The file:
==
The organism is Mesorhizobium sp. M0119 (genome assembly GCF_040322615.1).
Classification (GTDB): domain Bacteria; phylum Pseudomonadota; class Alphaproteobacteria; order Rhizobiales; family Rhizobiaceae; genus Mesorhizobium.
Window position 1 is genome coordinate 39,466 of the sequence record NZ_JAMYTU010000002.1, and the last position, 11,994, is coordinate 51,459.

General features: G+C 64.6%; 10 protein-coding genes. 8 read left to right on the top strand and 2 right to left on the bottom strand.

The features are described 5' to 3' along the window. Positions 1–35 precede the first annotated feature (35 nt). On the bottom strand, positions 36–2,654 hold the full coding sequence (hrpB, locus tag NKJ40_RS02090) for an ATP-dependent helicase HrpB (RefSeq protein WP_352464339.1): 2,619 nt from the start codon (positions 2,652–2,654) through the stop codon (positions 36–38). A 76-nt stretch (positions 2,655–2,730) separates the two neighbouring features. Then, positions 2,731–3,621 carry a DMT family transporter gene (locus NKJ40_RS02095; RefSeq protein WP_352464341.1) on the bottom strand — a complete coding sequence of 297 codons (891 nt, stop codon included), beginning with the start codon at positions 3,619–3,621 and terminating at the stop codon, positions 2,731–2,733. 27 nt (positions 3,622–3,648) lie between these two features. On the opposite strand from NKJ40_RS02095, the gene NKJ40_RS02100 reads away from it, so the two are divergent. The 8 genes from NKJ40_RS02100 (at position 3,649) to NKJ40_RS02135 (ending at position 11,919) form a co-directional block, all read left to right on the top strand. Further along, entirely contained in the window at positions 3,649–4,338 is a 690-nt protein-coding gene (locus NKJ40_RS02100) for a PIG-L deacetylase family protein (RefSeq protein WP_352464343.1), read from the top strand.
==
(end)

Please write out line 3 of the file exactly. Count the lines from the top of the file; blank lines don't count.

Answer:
Window position 1 is genome coordinate 39,466 of the sequence record NZ_JAMYTU010000002.1, and the last position, 11,994, is coordinate 51,459.